Tuesday, November 20, 2007

Greenhouse - Indicator Plants, Trap Crops, and Banker Plants

Indicator plants, trap crops, and banker plants are biological plant based tools to monitor insect and mite pests, aid in control of these pests, and to maintain biocontrol species. The following is an article on the subject.

Indicator Plants: The diversity of plant species in an area can be used to indicate something about the environment: ground ivy in shady lawns, rhododendrons in acid soil, etc. In the same way, species or varieties that are more susceptible to an insect or disease than the desired crop can be used to indicate when that pest has appeared in the greenhouse. Some common greenhouse examples are potato chunks used to check for fungus gnat larvae (not quite an indicator plant, but the same principle) or specific cultivars of petunias grown as indicator plants for impatiens necrotic virus or tomato spotted wilt virus on a variety of ornamentals. Tomato or eggplant can be used as an indicator of whitefly infestation in poinsettia crops. It is important that the disease or insect be identified rapidly on the indicator plant, before it moves onto the crop, so scouting is still essential when using indicator plants.

Trap crops are also species or cultivars that are more attractive to a pest than the crop, but in trap cropping, the pest is controlled on the trap crop. This system has most often been used in field crops for insect control, where the trap crop is planted around the perimeter of the crop plant to attract insects moving in from outside the field. Some examples are: collards as a trap crop for diamond back moth in cabbage, Hubbard squash for cucumber beetles in other Cucurbitaceous plants, and cherry peppers for pepper weevil in bell peppers. Once the insect is found on the trap crop, only those plants are treated, reducing the amount of chemical pesticide needed. Perimeter trap crops can be used in the greenhouse, but it is more useful to intersperse the trap crop in the desired crop, as it is less likely that insects will be coming into the crop from outside. A set of plants could be positioned near wall vents to monitor insects coming in from outside the greenhouse, however. In addition to tomato or eggplant in poinsettia, gerbera or verbena or a more susceptible cultivar of chrysanthemum have been used to protect chrysanthemum from western flower thrips. The trap crop can be treated before or after it goes into the greenhouse, depending on the chemicals available for use.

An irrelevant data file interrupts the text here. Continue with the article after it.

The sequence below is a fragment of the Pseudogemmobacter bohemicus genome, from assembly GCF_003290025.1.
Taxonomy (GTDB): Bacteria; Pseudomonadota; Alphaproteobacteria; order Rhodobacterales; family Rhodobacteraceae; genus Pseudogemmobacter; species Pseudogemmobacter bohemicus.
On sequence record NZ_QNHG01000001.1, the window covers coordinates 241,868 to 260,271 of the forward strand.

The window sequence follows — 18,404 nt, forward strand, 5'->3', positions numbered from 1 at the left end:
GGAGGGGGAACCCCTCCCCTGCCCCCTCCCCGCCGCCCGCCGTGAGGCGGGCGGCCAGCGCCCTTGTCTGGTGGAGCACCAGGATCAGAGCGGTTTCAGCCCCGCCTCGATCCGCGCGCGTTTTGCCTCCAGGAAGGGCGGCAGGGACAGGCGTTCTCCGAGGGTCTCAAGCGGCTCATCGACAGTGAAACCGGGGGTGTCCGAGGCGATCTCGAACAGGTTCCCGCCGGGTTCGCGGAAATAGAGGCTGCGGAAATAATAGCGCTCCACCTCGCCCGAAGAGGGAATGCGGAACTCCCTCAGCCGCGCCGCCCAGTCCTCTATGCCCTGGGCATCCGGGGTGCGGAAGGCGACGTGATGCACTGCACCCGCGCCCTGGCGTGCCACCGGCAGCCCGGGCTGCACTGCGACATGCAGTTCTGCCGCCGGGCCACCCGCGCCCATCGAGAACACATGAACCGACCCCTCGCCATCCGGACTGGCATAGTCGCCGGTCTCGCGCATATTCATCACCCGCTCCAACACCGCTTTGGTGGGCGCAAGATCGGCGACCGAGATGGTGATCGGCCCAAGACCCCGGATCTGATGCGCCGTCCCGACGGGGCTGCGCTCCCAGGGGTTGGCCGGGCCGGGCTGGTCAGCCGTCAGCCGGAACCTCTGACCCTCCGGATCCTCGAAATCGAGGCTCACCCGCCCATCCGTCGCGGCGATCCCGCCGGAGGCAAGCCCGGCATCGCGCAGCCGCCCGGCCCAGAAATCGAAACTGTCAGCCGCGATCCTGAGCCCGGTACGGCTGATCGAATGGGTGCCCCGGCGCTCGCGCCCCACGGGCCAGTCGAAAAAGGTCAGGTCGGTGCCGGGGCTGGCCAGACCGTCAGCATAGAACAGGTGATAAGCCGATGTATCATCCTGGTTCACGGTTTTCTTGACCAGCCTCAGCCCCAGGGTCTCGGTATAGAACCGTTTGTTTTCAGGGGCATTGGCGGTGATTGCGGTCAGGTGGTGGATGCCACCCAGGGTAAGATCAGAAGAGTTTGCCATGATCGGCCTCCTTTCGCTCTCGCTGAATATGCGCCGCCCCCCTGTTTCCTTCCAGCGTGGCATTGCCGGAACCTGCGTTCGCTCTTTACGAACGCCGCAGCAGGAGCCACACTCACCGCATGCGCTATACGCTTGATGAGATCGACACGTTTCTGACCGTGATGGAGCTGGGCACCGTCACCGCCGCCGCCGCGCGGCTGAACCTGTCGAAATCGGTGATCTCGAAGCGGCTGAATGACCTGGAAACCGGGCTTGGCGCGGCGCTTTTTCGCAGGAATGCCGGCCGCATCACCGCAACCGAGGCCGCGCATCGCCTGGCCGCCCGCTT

Banker plants take the same concept one step further for biological control in greenhouse crops. In this case, the banker plant is used to rear insects that act as an alternative food source for the biocontrol agent, to reduce dramatic changes in its population. The most commonly used banker plant system is a grass, such as wheat or barley, infested with a grass-preferring aphid species, such as bird cherry or corn leaf aphid, to control melon or green peach aphid in ornamental or vegetable crops. The predators or parasitoids are very mobile and can use either the pest population on the crop or on the banker plant as host. There is interest in using the pest population itself as part of a banker plant system, by using the more susceptible cultivar or species, like the indicator or trap crop, as a banker plant. Because the banker plant is infested earlier, predators and parasitoids could colonize it and the population of biocontrol agents would increase before the crop was infested.

Reprinted from "Indicator plants, Trap crops, and Banker plants: Tools for Greenhouse IPM" in the December 2006 edition of the Ornamental Crops IPM E-newsletter from Cornell University.

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